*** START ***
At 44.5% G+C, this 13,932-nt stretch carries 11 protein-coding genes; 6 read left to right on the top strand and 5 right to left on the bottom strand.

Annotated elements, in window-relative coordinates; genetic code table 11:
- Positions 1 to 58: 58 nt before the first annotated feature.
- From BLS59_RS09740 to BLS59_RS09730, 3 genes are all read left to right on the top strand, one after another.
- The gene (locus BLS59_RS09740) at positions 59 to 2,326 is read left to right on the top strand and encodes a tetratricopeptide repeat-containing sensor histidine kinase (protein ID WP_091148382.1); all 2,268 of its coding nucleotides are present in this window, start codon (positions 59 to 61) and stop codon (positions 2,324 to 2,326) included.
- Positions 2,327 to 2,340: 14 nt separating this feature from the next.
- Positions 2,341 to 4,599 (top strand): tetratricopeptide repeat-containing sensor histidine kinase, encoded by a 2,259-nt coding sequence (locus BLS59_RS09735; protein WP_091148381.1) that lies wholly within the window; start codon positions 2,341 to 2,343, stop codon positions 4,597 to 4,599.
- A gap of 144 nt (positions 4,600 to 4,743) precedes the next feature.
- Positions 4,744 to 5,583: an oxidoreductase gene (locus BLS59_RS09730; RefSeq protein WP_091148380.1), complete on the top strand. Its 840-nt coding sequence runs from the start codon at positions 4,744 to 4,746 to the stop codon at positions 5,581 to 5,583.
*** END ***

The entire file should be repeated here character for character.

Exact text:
At 44.5% G+C, this 13,932-nt stretch carries 11 protein-coding genes; 6 read left to right on the top strand and 5 right to left on the bottom strand.

Annotated elements, in window-relative coordinates; genetic code table 11:
- Positions 1 to 58: 58 nt before the first annotated feature.
- From BLS59_RS09740 to BLS59_RS09730, 3 genes are all read left to right on the top strand, one after another.
- The gene (locus BLS59_RS09740) at positions 59 to 2,326 is read left to right on the top strand and encodes a tetratricopeptide repeat-containing sensor histidine kinase (protein ID WP_091148382.1); all 2,268 of its coding nucleotides are present in this window, start codon (positions 59 to 61) and stop codon (positions 2,324 to 2,326) included.
- Positions 2,327 to 2,340: 14 nt separating this feature from the next.
- Positions 2,341 to 4,599 (top strand): tetratricopeptide repeat-containing sensor histidine kinase, encoded by a 2,259-nt coding sequence (locus BLS59_RS09735; protein WP_091148381.1) that lies wholly within the window; start codon positions 2,341 to 2,343, stop codon positions 4,597 to 4,599.
- A gap of 144 nt (positions 4,600 to 4,743) precedes the next feature.
- Positions 4,744 to 5,583: an oxidoreductase gene (locus BLS59_RS09730; RefSeq protein WP_091148380.1), complete on the top strand. Its 840-nt coding sequence runs from the start codon at positions 4,744 to 4,746 to the stop codon at positions 5,581 to 5,583.